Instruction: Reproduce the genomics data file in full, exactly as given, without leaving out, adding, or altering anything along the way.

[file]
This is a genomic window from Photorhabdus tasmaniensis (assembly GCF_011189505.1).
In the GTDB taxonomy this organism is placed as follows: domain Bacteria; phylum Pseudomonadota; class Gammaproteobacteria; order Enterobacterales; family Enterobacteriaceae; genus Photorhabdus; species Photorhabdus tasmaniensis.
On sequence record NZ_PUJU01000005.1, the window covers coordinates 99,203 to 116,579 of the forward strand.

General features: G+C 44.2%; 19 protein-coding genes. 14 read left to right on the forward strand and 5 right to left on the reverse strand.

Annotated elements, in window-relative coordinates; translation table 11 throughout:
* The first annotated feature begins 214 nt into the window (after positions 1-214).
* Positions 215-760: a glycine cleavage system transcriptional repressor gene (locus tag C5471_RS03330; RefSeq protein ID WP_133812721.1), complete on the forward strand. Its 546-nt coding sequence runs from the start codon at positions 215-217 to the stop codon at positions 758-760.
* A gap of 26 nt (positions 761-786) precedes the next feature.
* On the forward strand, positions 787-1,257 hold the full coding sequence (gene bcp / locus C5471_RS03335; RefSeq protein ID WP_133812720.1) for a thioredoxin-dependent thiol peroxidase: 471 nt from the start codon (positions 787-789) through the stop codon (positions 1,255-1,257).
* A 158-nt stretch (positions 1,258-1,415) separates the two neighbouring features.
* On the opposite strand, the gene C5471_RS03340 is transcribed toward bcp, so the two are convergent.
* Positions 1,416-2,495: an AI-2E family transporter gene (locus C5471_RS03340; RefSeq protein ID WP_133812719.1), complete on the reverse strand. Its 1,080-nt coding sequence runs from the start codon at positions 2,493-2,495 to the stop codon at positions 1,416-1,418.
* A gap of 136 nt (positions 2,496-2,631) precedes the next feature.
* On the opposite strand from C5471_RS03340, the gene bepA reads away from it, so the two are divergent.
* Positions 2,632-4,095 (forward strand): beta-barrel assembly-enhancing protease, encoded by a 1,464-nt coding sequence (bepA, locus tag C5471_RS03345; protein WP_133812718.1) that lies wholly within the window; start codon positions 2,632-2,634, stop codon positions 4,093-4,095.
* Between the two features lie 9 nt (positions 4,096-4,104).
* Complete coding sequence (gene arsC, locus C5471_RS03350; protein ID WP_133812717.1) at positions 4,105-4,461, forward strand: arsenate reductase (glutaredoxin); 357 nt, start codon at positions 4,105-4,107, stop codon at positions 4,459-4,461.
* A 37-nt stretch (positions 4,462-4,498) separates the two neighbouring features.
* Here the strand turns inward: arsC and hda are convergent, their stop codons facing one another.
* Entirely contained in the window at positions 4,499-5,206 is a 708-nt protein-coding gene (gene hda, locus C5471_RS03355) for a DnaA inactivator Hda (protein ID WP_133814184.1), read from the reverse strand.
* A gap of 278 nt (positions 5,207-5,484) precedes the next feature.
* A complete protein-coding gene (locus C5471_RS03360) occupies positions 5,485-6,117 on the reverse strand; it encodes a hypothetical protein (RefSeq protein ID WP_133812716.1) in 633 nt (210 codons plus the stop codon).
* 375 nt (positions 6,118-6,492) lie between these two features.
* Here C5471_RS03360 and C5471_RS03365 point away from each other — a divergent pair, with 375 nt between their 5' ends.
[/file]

This is a genomic window from Photorhabdus tasmaniensis (assembly GCF_011189505.1).
In the GTDB taxonomy this organism is placed as follows: domain Bacteria; phylum Pseudomonadota; class Gammaproteobacteria; order Enterobacterales; family Enterobacteriaceae; genus Photorhabdus; species Photorhabdus tasmaniensis.
On sequence record NZ_PUJU01000005.1, the window covers coordinates 99,203 to 116,579 of the forward strand.

General features: G+C 44.2%; 19 protein-coding genes. 14 read left to right on the forward strand and 5 right to left on the reverse strand.

Annotated elements, in window-relative coordinates; translation table 11 throughout:
* The first annotated feature begins 214 nt into the window (after positions 1-214).
* Positions 215-760: a glycine cleavage system transcriptional repressor gene (locus tag C5471_RS03330; RefSeq protein ID WP_133812721.1), complete on the forward strand. Its 546-nt coding sequence runs from the start codon at positions 215-217 to the stop codon at positions 758-760.
* A gap of 26 nt (positions 761-786) precedes the next feature.
* On the forward strand, positions 787-1,257 hold the full coding sequence (gene bcp / locus C5471_RS03335; RefSeq protein ID WP_133812720.1) for a thioredoxin-dependent thiol peroxidase: 471 nt from the start codon (positions 787-789) through the stop codon (positions 1,255-1,257).
* A 158-nt stretch (positions 1,258-1,415) separates the two neighbouring features.
* On the opposite strand, the gene C5471_RS03340 is transcribed toward bcp, so the two are convergent.
* Positions 1,416-2,495: an AI-2E family transporter gene (locus C5471_RS03340; RefSeq protein ID WP_133812719.1), complete on the reverse strand. Its 1,080-nt coding sequence runs from the start codon at positions 2,493-2,495 to the stop codon at positions 1,416-1,418.
* A gap of 136 nt (positions 2,496-2,631) precedes the next feature.
* On the opposite strand from C5471_RS03340, the gene bepA reads away from it, so the two are divergent.
* Positions 2,632-4,095 (forward strand): beta-barrel assembly-enhancing protease, encoded by a 1,464-nt coding sequence (bepA, locus tag C5471_RS03345; protein WP_133812718.1) that lies wholly within the window; start codon positions 2,632-2,634, stop codon positions 4,093-4,095.
* Between the two features lie 9 nt (positions 4,096-4,104).
* Complete coding sequence (gene arsC, locus C5471_RS03350; protein ID WP_133812717.1) at positions 4,105-4,461, forward strand: arsenate reductase (glutaredoxin); 357 nt, start codon at positions 4,105-4,107, stop codon at positions 4,459-4,461.
* A 37-nt stretch (positions 4,462-4,498) separates the two neighbouring features.
* Here the strand turns inward: arsC and hda are convergent, their stop codons facing one another.
* Entirely contained in the window at positions 4,499-5,206 is a 708-nt protein-coding gene (gene hda, locus C5471_RS03355) for a DnaA inactivator Hda (protein ID WP_133814184.1), read from the reverse strand.
* A gap of 278 nt (positions 5,207-5,484) precedes the next feature.
* A complete protein-coding gene (locus C5471_RS03360) occupies positions 5,485-6,117 on the reverse strand; it encodes a hypothetical protein (RefSeq protein ID WP_133812716.1) in 633 nt (210 codons plus the stop codon).
* 375 nt (positions 6,118-6,492) lie between these two features.
* Here C5471_RS03360 and C5471_RS03365 point away from each other — a divergent pair, with 375 nt between their 5' ends.